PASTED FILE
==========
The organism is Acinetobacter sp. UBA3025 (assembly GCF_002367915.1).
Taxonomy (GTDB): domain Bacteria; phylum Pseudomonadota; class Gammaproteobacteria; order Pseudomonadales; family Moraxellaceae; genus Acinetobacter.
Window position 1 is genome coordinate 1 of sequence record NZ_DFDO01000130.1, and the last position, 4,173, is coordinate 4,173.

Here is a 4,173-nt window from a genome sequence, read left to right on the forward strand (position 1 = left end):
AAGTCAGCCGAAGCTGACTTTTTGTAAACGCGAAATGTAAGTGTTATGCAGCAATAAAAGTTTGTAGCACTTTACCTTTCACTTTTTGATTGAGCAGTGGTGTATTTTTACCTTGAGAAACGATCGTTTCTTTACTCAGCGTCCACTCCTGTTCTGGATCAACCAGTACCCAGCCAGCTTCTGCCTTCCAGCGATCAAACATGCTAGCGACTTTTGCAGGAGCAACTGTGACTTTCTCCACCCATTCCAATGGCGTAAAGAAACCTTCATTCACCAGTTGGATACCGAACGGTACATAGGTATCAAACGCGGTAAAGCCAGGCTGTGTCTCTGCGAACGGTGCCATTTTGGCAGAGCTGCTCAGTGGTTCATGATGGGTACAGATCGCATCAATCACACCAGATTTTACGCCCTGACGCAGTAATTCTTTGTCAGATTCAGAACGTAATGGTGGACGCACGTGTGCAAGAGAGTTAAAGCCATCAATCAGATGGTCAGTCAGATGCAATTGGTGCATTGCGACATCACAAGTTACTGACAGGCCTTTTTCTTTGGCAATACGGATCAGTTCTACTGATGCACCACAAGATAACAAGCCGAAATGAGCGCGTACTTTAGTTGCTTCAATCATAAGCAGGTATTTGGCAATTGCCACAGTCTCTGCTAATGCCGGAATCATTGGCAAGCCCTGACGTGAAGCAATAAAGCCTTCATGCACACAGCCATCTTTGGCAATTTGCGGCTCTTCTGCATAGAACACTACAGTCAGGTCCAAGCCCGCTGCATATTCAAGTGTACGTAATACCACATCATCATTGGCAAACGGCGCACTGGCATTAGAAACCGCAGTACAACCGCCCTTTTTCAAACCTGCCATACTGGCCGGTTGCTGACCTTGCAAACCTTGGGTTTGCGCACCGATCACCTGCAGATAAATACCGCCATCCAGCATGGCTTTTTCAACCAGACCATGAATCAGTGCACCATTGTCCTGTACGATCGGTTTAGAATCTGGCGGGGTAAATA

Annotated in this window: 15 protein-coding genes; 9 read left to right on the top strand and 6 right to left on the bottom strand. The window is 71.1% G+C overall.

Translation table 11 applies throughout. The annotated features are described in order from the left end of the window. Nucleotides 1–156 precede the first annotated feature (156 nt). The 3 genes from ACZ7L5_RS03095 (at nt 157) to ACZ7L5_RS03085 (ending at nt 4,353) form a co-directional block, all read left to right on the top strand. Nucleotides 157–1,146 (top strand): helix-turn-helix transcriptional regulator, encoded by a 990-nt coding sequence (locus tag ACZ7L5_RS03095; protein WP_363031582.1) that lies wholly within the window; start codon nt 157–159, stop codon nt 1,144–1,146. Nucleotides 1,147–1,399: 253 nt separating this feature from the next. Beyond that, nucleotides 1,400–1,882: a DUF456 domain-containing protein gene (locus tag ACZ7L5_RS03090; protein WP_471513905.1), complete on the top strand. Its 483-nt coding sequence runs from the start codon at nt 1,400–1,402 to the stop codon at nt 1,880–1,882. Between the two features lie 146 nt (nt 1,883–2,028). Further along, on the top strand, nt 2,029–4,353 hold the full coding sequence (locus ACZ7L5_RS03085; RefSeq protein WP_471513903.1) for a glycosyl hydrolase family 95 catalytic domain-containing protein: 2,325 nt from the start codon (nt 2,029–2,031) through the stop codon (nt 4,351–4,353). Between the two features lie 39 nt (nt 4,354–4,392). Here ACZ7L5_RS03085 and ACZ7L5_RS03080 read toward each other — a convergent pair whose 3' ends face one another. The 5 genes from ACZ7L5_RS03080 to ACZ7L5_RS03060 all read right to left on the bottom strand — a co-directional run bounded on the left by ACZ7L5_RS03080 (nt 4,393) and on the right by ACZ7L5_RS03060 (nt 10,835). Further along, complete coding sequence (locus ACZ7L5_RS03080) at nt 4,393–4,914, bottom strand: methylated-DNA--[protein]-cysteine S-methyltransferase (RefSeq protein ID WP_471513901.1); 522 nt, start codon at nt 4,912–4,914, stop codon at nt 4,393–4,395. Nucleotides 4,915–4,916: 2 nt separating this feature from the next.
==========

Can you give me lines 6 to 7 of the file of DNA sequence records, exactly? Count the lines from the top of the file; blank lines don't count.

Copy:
Annotated in this window: 15 protein-coding genes; 9 read left to right on the top strand and 6 right to left on the bottom strand. The window is 71.1% G+C overall.

Translation table 11 applies throughout. The annotated features are described in order from the left end of the window. Nucleotides 1–156 precede the first annotated feature (156 nt). The 3 genes from ACZ7L5_RS03095 (at nt 157) to ACZ7L5_RS03085 (ending at nt 4,353) form a co-directional block, all read left to right on the top strand. Nucleotides 157–1,146 (top strand): helix-turn-helix transcriptional regulator, encoded by a 990-nt coding sequence (locus tag ACZ7L5_RS03095; protein WP_363031582.1) that lies wholly within the window; start codon nt 157–159, stop codon nt 1,144–1,146. Nucleotides 1,147–1,399: 253 nt separating this feature from the next. Beyond that, nucleotides 1,400–1,882: a DUF456 domain-containing protein gene (locus tag ACZ7L5_RS03090; protein WP_471513905.1), complete on the top strand. Its 483-nt coding sequence runs from the start codon at nt 1,400–1,402 to the stop codon at nt 1,880–1,882. Between the two features lie 146 nt (nt 1,883–2,028). Further along, on the top strand, nt 2,029–4,353 hold the full coding sequence (locus ACZ7L5_RS03085; RefSeq protein WP_471513903.1) for a glycosyl hydrolase family 95 catalytic domain-containing protein: 2,325 nt from the start codon (nt 2,029–2,031) through the stop codon (nt 4,351–4,353). Between the two features lie 39 nt (nt 4,354–4,392). Here ACZ7L5_RS03085 and ACZ7L5_RS03080 read toward each other — a convergent pair whose 3' ends face one another. The 5 genes from ACZ7L5_RS03080 to ACZ7L5_RS03060 all read right to left on the bottom strand — a co-directional run bounded on the left by ACZ7L5_RS03080 (nt 4,393) and on the right by ACZ7L5_RS03060 (nt 10,835). Further along, complete coding sequence (locus ACZ7L5_RS03080) at nt 4,393–4,914, bottom strand: methylated-DNA--[protein]-cysteine S-methyltransferase (RefSeq protein ID WP_471513901.1); 522 nt, start codon at nt 4,912–4,914, stop codon at nt 4,393–4,395. Nucleotides 4,915–4,916: 2 nt separating this feature from the next.